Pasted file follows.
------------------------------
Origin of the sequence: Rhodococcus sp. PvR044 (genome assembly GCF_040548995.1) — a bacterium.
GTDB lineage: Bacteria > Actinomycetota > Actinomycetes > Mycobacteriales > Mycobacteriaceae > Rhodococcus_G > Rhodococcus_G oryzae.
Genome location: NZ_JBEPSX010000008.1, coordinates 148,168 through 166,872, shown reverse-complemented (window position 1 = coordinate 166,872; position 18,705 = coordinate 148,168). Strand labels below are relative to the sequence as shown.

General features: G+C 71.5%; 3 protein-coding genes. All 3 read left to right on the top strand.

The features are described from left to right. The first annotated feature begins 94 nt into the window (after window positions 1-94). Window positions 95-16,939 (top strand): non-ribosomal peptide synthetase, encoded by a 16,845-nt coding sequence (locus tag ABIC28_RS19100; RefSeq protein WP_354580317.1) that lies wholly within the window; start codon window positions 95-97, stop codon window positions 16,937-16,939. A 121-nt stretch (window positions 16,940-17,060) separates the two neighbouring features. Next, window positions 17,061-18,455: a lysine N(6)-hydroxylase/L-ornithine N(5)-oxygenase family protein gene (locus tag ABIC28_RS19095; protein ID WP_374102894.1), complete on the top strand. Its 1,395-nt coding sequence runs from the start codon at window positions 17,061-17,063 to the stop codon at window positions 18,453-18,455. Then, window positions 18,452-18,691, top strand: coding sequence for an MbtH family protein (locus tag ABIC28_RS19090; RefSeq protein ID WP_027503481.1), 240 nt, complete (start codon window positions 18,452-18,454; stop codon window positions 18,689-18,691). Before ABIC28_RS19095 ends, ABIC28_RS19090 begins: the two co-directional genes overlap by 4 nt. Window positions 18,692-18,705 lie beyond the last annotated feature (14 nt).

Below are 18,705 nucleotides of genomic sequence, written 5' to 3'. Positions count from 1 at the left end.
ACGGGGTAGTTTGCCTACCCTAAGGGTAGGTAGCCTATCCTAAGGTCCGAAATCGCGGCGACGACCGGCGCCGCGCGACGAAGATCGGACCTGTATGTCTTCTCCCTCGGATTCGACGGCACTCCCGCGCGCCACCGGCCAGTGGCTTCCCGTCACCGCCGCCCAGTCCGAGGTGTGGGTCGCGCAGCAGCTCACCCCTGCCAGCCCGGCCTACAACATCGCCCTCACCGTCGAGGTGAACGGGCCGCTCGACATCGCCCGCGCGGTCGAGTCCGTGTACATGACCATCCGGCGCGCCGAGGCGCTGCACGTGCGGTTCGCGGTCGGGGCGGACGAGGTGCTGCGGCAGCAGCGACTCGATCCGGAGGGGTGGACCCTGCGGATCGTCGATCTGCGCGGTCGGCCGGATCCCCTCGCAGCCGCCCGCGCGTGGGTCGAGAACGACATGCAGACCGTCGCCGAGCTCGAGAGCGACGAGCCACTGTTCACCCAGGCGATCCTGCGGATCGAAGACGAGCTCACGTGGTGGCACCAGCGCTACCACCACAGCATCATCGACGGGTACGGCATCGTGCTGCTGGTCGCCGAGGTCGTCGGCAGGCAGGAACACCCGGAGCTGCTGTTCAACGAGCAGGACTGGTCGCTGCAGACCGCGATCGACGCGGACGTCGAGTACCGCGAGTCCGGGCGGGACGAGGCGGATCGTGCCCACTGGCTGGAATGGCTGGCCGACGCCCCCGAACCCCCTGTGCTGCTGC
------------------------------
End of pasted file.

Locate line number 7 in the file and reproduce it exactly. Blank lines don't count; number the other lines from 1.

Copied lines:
ACGGGGTAGTTTGCCTACCCTAAGGGTAGGTAGCCTATCCTAAGGTCCGAAATCGCGGCGACGACCGGCGCCGCGCGACGAAGATCGGACCTGTATGTCTTCTCCCTCGGATTCGACGGCACTCCCGCGCGCCACCGGCCAGTGGCTTCCCGTCACCGCCGCCCAGTCCGAGGTGTGGGTCGCGCAGCAGCTCACCCCTGCCAGCCCGGCCTACAACATCGCCCTCACCGTCGAGGTGAACGGGCCGCTCGACATCGCCCGCGCGGTCGAGTCCGTGTACATGACCATCCGGCGCGCCGAGGCGCTGCACGTGCGGTTCGCGGTCGGGGCGGACGAGGTGCTGCGGCAGCAGCGACTCGATCCGGAGGGGTGGACCCTGCGGATCGTCGATCTGCGCGGTCGGCCGGATCCCCTCGCAGCCGCCCGCGCGTGGGTCGAGAACGACATGCAGACCGTCGCCGAGCTCGAGAGCGACGAGCCACTGTTCACCCAGGCGATCCTGCGGATCGAAGACGAGCTCACGTGGTGGCACCAGCGCTACCACCACAGCATCATCGACGGGTACGGCATCGTGCTGCTGGTCGCCGAGGTCGTCGGCAGGCAGGAACACCCGGAGCTGCTGTTCAACGAGCAGGACTGGTCGCTGCAGACCGCGATCGACGCGGACGTCGAGTACCGCGAGTCCGGGCGGGACGAGGCGGATCGTGCCCACTGGCTGGAATGGCTGGCCGACGCCCCCGAACCCCCTGTGCTGCTGC